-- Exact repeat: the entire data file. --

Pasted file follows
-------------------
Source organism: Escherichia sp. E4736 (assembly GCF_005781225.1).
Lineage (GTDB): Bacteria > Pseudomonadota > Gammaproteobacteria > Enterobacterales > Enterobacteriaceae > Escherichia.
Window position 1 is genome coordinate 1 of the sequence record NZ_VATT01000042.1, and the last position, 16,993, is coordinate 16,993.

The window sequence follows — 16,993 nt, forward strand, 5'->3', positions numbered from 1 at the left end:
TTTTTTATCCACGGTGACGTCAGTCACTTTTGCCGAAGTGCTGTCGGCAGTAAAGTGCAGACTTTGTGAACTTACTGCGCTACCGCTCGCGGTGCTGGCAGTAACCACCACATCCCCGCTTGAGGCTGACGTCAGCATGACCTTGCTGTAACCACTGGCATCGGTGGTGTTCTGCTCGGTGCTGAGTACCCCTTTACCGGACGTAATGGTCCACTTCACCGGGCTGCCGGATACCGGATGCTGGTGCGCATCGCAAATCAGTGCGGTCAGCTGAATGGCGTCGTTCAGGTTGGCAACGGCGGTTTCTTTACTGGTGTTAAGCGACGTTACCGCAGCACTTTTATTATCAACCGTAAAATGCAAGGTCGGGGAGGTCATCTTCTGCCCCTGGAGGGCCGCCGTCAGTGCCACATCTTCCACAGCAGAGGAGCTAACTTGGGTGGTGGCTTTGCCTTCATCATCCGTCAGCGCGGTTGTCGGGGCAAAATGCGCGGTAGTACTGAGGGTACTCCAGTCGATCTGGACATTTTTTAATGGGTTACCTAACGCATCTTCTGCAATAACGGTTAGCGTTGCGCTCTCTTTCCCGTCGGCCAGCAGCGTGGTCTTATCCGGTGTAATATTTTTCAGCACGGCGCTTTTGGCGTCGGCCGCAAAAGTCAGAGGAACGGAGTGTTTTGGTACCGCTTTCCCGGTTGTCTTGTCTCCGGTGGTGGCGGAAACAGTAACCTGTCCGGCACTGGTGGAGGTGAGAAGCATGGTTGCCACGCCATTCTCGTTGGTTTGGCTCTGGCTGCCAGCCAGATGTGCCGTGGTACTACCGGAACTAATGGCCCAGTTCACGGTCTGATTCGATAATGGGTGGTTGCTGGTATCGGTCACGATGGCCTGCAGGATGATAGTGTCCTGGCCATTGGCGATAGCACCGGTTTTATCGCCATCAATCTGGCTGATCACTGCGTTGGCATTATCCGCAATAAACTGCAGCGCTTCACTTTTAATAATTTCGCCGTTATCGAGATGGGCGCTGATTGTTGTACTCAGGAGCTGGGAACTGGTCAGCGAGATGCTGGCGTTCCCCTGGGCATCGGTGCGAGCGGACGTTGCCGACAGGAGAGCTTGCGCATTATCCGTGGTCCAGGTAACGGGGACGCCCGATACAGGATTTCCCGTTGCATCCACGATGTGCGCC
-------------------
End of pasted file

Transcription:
Source organism: Escherichia sp. E4736 (assembly GCF_005781225.1).
Lineage (GTDB): Bacteria > Pseudomonadota > Gammaproteobacteria > Enterobacterales > Enterobacteriaceae > Escherichia.
Window position 1 is genome coordinate 1 of the sequence record NZ_VATT01000042.1, and the last position, 16,993, is coordinate 16,993.

The window sequence follows — 16,993 nt, forward strand, 5'->3', positions numbered from 1 at the left end:
TTTTTTATCCACGGTGACGTCAGTCACTTTTGCCGAAGTGCTGTCGGCAGTAAAGTGCAGACTTTGTGAACTTACTGCGCTACCGCTCGCGGTGCTGGCAGTAACCACCACATCCCCGCTTGAGGCTGACGTCAGCATGACCTTGCTGTAACCACTGGCATCGGTGGTGTTCTGCTCGGTGCTGAGTACCCCTTTACCGGACGTAATGGTCCACTTCACCGGGCTGCCGGATACCGGATGCTGGTGCGCATCGCAAATCAGTGCGGTCAGCTGAATGGCGTCGTTCAGGTTGGCAACGGCGGTTTCTTTACTGGTGTTAAGCGACGTTACCGCAGCACTTTTATTATCAACCGTAAAATGCAAGGTCGGGGAGGTCATCTTCTGCCCCTGGAGGGCCGCCGTCAGTGCCACATCTTCCACAGCAGAGGAGCTAACTTGGGTGGTGGCTTTGCCTTCATCATCCGTCAGCGCGGTTGTCGGGGCAAAATGCGCGGTAGTACTGAGGGTACTCCAGTCGATCTGGACATTTTTTAATGGGTTACCTAACGCATCTTCTGCAATAACGGTTAGCGTTGCGCTCTCTTTCCCGTCGGCCAGCAGCGTGGTCTTATCCGGTGTAATATTTTTCAGCACGGCGCTTTTGGCGTCGGCCGCAAAAGTCAGAGGAACGGAGTGTTTTGGTACCGCTTTCCCGGTTGTCTTGTCTCCGGTGGTGGCGGAAACAGTAACCTGTCCGGCACTGGTGGAGGTGAGAAGCATGGTTGCCACGCCATTCTCGTTGGTTTGGCTCTGGCTGCCAGCCAGATGTGCCGTGGTACTACCGGAACTAATGGCCCAGTTCACGGTCTGATTCGATAATGGGTGGTTGCTGGTATCGGTCACGATGGCCTGCAGGATGATAGTGTCCTGGCCATTGGCGATAGCACCGGTTTTATCGCCATCAATCTGGCTGATCACTGCGTTGGCATTATCCGCAATAAACTGCAGCGCTTCACTTTTAATAATTTCGCCGTTATCGAGATGGGCGCTGATTGTTGTACTCAGGAGCTGGGAACTGGTCAGCGAGATGCTGGCGTTCCCCTGGGCATCGGTGCGAGCGGACGTTGCCGACAGGAGAGCTTGCGCATTATCCGTGGTCCAGGTAACGGGGACGCCCGATACAGGATTTCCCGTTGCATCCACGATGTGCGCC